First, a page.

7. The fluorescent light over a work bench in my garage will fail to work in the summer time. I have to leave the switch on for 5 or so minutes before the light will come on or switch the switch on and off at least a half dozen times before getting a flicker out of it. Once on, it will work for several days without issue but if not used, rinse and repeat. I suspect it's the switch but I haven't really spent any time trying to trouble shoot it or replacing the switch. Fall, winter, spring, it works like it should.
  8. If you get an auto-shading helmet, don't risk your eyes. Do your research and get something that is "bullet proof".
  9. I echo gellfex's comments. As a beginner amateur welder myself, I had one of HFs earlier 90amp welders. The 90amp welder could only do 1/8 inch steel adequately, anything beyond that no. Plus it was an AC welder vice DC. I modified it to do DC which helped but wouldn't do anything beyone 1/8 inch so I graduated to one of HFs newer Vulcan models. When HF introduced the Vulcan models 2 or 3 years ago I bought the MigMax 215. It's introductory price was $599 and it had a 1 year unconditional warranty which meant I could return it for a 100% refund for any reason. So seemed like a no brainer. I've used it constantly to present day. The point, it's a solid welder. Watching youtube videos, I'd say the Easy Flux 125 seems like a good deal, good welder and a good way to get into welding as a first time welder. Again, as gellfex's stated, you're just limited to steel but if that's all you need it for, try it out. Note: If you get hooked on welding, you'll want to go bigger.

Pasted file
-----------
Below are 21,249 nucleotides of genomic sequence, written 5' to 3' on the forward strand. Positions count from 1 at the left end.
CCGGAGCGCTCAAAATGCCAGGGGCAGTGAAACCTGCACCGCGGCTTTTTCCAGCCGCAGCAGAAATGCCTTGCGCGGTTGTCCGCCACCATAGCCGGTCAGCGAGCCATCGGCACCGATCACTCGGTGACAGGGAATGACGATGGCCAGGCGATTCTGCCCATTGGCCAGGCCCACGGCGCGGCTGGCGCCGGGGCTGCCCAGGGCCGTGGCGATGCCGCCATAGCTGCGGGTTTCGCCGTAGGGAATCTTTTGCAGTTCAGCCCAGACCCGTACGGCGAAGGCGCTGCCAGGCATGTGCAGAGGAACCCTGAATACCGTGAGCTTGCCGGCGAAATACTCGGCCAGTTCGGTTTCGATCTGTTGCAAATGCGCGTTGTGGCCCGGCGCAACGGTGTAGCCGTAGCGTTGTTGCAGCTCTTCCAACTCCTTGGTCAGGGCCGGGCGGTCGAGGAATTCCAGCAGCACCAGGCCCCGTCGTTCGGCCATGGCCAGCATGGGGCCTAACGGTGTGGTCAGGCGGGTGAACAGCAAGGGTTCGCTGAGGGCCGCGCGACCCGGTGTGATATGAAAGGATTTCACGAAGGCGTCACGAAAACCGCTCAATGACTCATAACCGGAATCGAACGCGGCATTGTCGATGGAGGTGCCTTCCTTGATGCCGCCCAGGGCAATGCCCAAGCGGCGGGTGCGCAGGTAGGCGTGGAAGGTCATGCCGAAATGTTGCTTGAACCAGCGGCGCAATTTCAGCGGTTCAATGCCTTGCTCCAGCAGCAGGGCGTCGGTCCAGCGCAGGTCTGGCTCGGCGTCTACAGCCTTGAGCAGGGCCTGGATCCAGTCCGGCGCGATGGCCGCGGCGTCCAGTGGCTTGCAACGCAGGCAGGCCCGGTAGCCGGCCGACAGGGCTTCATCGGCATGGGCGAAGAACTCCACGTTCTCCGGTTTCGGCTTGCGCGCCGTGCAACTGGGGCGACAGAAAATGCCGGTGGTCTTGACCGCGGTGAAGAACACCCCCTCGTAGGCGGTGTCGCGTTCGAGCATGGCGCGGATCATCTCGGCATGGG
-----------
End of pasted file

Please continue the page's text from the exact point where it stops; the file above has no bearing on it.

10. New stone breaking hammers.... $250 and up. No thanks. Went to Ebay and went old school for $20 + shipping.
  11. This has nothing to do with anyone having to bring a bag to homies.
  12. Be advised, in CT, if you purchase bagged products at Homies like charcoal, fertilizer, anything in a bag, etc. and go through self-checkout, the register will ask you how many bags you want to purchase. This statement is referring to shopping bags. Don't confuse this with the bagged product you're purchasing, it is referring to shopping bags due to new law to discourage use of plastic shopping bags. The cash register does not explicitly state "shopping bags" but rather "bags". This can be misleading if you're purchasing a couple of bags of a product in the self-checkout and are not up on your game at the time of purchase. I got caught twice then figured it out. It cost me $0.40 each time. Look at your receipts when going through self-checkout. Not a big deal money wise but I wonder how many others have been duped and homies pocket extra bucks. Don't know about other stores but be on the lookout.
  13. mission accomplished. worked like a charm. thanks
  14. I want to drill 2 small holes about 1/4" diameter into my foundation about 1 1/2 inches deep. I've never drilled into concrete before and was wondering how one selects drill bit size with masonry screw. Does one select the drill bit size based on screw shank like wood and metal when it's self-tapping? Got a rotary hammer and bits. Just need to know how to select screw and bit size.
  15. Don't forget about surface prep. Get the dirt off.